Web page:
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Publisher's Summary

Abridged novel depicting the sinister affair of the 18th century cow-creamer and the small, brown, leather-covered notebook tests the Wooster soul as it has never been tested before. Friends and relations, in urgent need, queue up to beg for assistance in a variety of troublesome situations, and ruthless enemies stop at nothing in their determination to bring Bertie down.

©2011 CSA Word (P)2011 CSA Word

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  • Overall
    5 out of 5 stars
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    5 out of 5 stars
  • Caroline Detnon
  • 05-09-15

What's not to love

I love The P G Woodhouse Jeeves series of books and I can't imagine anyone else narrating them now I have listened the Martin Jarvis.

I urge anyone who hasn't yet discovered these to give them a try and to start with this one.

I wish I had Woodhouse's facility with words to convince you to try this author, they are just a joy to listen to, sunshine in audible form!

3 of 3 people found this review helpful

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  • FictionFan
  • 03-21-18

The Totleigh Towers Horror...

Sir Watkyn Bassett's country seat at Totleigh Towers is probably the last place in the world Bertie Wooster would choose to visit. In his role as magistrate, Sir Watkyn once fined Bertie five pounds for the crime of stealing a policeman's helmet. Unfortunately Sir Watkyn has forgotten the details of the crime, and thinks Bertie is a habitual criminal whom he sent to jail. But when Bertie receives an anguished plea from his old pal Gussie Finknottle, he is horrified to learn that Madeline has broken off her engagement to the aforesaid newt-fancying Gussie. Madeline, regular readers will know, thinks Bertie loves her and is quite likely to decide to marry him unless he can find a way to patch things up between the sundered lovers. Add to this the fact that Aunt Dahlia wants him to steal a silver cow-creamer from Sir Watkyn, and it seems fate has decided that Bertie must enter the lion's den. Fortunately Jeeves will be by his side...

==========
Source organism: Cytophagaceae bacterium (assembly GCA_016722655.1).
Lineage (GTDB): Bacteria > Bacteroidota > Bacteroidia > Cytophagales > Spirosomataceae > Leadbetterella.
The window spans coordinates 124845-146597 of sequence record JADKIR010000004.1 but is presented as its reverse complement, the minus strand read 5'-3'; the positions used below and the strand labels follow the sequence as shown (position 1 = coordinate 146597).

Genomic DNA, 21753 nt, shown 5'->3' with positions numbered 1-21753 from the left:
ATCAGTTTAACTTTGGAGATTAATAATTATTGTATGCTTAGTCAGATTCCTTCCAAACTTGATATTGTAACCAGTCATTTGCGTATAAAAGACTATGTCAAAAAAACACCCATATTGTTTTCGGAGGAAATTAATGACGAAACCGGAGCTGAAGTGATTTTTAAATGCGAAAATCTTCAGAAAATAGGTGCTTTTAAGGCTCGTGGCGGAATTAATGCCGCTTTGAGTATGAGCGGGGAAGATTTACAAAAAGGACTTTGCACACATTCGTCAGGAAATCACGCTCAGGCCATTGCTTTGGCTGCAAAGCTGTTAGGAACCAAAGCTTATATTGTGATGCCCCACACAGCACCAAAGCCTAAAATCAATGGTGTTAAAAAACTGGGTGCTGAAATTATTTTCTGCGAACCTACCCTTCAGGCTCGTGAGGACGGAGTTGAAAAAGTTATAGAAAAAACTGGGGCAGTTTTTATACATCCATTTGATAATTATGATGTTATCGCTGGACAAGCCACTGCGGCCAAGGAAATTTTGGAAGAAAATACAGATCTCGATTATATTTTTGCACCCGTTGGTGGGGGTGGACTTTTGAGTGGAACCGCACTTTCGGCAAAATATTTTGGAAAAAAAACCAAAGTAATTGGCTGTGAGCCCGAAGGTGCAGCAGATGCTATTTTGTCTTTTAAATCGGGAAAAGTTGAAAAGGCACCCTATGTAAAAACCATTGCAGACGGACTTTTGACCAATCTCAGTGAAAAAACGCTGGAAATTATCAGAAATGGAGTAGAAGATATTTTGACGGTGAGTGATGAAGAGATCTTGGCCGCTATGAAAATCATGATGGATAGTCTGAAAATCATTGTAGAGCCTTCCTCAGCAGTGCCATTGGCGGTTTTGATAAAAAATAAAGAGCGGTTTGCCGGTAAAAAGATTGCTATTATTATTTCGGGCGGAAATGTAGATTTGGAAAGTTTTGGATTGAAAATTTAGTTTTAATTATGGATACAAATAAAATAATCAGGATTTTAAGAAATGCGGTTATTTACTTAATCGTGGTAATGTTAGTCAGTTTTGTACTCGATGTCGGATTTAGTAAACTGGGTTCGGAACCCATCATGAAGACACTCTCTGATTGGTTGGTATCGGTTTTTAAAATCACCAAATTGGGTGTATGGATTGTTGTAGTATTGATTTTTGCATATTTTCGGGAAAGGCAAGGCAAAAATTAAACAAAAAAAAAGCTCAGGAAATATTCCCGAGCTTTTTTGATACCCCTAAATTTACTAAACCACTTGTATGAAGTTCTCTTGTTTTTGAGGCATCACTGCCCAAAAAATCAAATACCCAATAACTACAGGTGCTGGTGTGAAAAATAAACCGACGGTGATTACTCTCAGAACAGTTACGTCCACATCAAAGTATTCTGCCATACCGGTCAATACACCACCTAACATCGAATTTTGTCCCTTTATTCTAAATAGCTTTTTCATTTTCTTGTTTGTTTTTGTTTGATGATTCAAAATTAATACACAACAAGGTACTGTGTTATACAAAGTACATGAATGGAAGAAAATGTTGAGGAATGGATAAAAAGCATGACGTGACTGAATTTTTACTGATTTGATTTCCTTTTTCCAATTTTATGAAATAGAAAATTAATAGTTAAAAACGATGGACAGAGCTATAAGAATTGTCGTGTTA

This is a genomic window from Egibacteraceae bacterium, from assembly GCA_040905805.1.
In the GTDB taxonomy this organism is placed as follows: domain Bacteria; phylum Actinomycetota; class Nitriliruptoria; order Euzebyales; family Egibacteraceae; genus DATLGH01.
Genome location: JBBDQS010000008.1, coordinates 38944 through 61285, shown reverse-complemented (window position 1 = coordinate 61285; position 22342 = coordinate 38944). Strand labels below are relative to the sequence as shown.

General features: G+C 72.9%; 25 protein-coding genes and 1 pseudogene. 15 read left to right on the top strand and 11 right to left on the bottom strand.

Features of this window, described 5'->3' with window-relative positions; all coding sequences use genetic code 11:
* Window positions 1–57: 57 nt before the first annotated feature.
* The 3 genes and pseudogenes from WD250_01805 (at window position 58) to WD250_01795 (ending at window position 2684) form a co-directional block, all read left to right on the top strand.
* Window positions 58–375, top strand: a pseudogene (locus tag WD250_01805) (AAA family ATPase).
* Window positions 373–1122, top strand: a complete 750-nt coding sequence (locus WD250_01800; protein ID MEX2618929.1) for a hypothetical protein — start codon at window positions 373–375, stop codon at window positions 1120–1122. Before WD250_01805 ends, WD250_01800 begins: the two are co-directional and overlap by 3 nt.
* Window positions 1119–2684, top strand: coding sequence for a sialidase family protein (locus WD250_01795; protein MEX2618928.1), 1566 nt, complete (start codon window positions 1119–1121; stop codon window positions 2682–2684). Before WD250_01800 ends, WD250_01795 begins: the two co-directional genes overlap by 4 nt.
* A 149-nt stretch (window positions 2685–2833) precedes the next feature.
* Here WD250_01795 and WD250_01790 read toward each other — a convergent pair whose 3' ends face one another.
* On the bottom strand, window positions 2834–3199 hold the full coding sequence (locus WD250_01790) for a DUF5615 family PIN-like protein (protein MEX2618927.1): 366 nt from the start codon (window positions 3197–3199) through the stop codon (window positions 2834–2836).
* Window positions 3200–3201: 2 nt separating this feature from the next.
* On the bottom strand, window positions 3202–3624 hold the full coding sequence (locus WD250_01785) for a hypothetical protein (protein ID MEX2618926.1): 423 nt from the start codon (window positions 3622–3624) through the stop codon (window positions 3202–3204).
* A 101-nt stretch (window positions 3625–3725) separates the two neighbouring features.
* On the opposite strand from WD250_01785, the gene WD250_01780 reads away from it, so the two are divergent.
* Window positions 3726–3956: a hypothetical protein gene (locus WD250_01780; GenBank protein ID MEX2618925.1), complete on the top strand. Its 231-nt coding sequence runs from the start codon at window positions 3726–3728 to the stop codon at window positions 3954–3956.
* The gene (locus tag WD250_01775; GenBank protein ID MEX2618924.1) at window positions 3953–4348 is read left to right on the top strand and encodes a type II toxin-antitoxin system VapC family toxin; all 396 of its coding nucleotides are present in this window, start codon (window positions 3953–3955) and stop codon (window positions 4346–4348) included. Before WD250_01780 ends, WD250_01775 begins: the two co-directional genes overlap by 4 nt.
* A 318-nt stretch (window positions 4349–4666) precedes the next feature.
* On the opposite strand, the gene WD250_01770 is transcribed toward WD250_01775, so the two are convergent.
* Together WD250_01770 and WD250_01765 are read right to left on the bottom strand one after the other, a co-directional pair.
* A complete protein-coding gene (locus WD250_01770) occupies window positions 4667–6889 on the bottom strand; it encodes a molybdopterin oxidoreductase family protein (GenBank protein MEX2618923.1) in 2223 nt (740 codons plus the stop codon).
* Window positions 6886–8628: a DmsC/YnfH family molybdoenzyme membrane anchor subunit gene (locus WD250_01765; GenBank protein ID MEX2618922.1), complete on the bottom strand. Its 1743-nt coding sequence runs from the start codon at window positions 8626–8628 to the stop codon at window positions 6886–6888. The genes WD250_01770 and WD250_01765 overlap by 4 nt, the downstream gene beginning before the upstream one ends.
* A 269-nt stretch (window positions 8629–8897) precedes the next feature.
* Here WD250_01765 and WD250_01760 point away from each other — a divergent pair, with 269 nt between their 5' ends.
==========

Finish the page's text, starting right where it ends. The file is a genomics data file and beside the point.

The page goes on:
This is one of the best of the Jeeves and Wooster books, filled with all the regulars and a plot that gets ever more convoluted until Jeeves manages to sort everything out for the young master in the end. Madeline is as soupy as ever, still thinking that each time a bunny rabbit sneezes a wee star is born. One can quite understand Bertie's reluctance to enter into the blessed state of matrimony with her. Gussie is as hopeless as ever – not only has he managed to offend Madeline, but he's lost a notebook in which he has carefully jotted down some stinging insults about his host and Roderick Spode, a man whom it's unwise to annoy unless one likes having one's spine tied in a knot. In the interval since we last saw him, Spode has become an aspiring dictator. His followers wear black shorts – unfortunately other dictators had already used black and brown shirts, so his choices were somewhat limited. And to top it all off, Stiffy Byng wants Bertie to steal another policeman's helmet! Dark days, indeed!